Zhang says seeing Weidman’s leg break rattled her before loss to Namajunas

Back in April Zhang Weili lost for the first time in her UFC career. The defeat came via a stunning KO finish from Rose…

By: Tim Bissell | 2 years ago
Zhang says seeing Weidman’s leg break rattled her before loss to Namajunas
Bloody Elbow 2.0 | Anton Tabuena

Back in April Zhang Weili lost for the first time in her UFC career. The defeat came via a stunning KO finish from Rose Namajunas and it cost ‘Magnum’ her UFC strawweight title.

The 32-year-old’s coach has stated that a hostile crowd, packed into Jacksonville’s VyStar Veterans Memorial Arena—the first live UFC crowd since the outset of the COVID-19 pandemic, had distracted Zhang and knocked her off of her game.

In My Bronze Age, a documentary that recently aired on Tencent QQ in China, Zhang revealed that there were a few other distractions that hindered her ability to fight to her full potential that night.

One of those factors, she said, was what happened to Chris Weidman before she was set to enter the Octagon. Before Zhang fought in the co-main event of UFC 261 she watched Weidman battle Uriah Hall, which ended in a horrific leg break for the former UFC middleweight champion.

Zhang told Tencent that this had a serious impact on her back in the waiting room, which she was sharing with Weidman for the event.

“I touched gloves with [Weidman] when he left for the fight, and I said ‘good luck,’” said Zhang (ht South China Morning Post). “I saw his leg snapped like that … I felt like my mind wasn’t completely focused on the match. I wasn’t as focused. You can’t lose focus for even 0.01 seconds. No, no. It’s that cruel.”

Zhang also revealed that her preparations for Namajunas were marred by too many distractions. The Chinese fighter said those distractions came in the form of commercial opportunities and public notoriety in her home country.

“Last year I become really busy all of a sudden [after winning the belt],” she said. “I felt like I wasn’t able to be as concentrated on one thing as before. People recognized me when I was walking on the street. Those old grandpas in the park also recognized me.

“[My coach] always told me not to be distracted and I was a bit sad, because I think I already tried my best. ‘Do you think you can fight and win like this? Do you think you can be a champion like this?’

“And I thought, ‘Is there anything wrong?’ Now I think about it, really, I can’t be like that. I really have to focus. After this fight went wrong and we all looked back to realize we were too fast. We didn’t pause to reflect, rewind and review. We didn’t have the time. We kept going forward.”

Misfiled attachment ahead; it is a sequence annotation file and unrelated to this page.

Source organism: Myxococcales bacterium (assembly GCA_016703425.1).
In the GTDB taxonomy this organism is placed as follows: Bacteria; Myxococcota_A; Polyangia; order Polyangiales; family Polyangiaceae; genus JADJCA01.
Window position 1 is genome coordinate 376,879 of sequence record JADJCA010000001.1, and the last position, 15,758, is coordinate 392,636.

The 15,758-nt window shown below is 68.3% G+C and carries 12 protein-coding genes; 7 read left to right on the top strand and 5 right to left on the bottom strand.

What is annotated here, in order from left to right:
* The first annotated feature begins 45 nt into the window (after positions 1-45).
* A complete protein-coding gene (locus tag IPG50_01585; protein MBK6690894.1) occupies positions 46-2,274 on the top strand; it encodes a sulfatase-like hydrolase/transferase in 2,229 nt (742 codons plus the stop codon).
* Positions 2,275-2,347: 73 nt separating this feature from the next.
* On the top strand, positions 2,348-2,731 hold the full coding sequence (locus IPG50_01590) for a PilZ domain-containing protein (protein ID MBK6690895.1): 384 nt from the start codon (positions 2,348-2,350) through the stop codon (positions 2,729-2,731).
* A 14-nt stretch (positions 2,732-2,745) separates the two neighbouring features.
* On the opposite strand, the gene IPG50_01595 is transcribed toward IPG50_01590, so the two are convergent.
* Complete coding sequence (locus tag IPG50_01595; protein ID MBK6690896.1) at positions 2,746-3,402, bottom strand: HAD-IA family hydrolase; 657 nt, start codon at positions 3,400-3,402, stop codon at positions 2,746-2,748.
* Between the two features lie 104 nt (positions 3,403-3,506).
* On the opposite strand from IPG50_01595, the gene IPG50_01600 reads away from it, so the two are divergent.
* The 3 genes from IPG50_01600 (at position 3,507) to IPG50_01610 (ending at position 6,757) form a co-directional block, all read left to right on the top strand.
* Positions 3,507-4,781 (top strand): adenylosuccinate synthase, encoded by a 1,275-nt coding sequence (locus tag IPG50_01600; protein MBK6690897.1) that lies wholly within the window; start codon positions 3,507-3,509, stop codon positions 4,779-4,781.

Zhang said she has stripped her life of much of these distractions. She said she has symbolized this intention by shaving down her hair, something she hasn’t done in around a decade.

“I put myself in the position to prepare for my next fight, where it’s like my first fight in Kunlun Fight. Back to my initial determination and starting it over again.”

Zhang began her pro career back in 2013, with a decision loss to Meng Bo in the China MMA League. She would win her next 20 contests.

In 2015 she signed for Kunlun Fight and won her debut versus Samantha Jean-Francois via a brutal TKO. After four more stoppage victories she earned a shot at Kunlun Fight’s strawweight title. She took the belt with a rear naked choke over Emi Fujino. After racking up over a dozen wins in Kunlun Fight, Zhang signed for the UFC in 2018.

Her Octagon debut was a decision victory over Danielle Taylor at UFC 227. She followed that up with wins over Jessica Aguilar and Tecia Torres. In 2019 she TKO’d Jessica Andrade in 42-seconds to win the UFC strawweight title.

For her first title defense Zhang won 2020’s Fight of the Year against former champ Joanna Jedrzejczyk. Her next fight was the loss to Namajunas. In this recent documentary Zhang said she expected to rematch with Namajunas by the end of the year.

Share this story

About the author
Tim Bissell
Tim Bissell

Tim Bissell is a writer, editor and deputy site manager for Bloody Elbow. He has covered combat sports since 2015. Tim covers news and events and has also written longform and investigative pieces. Among Tim's specialties are the intersections between crime and combat sports. Tim has also covered head trauma, concussions and CTE in great detail.

More from the author

Recent Stories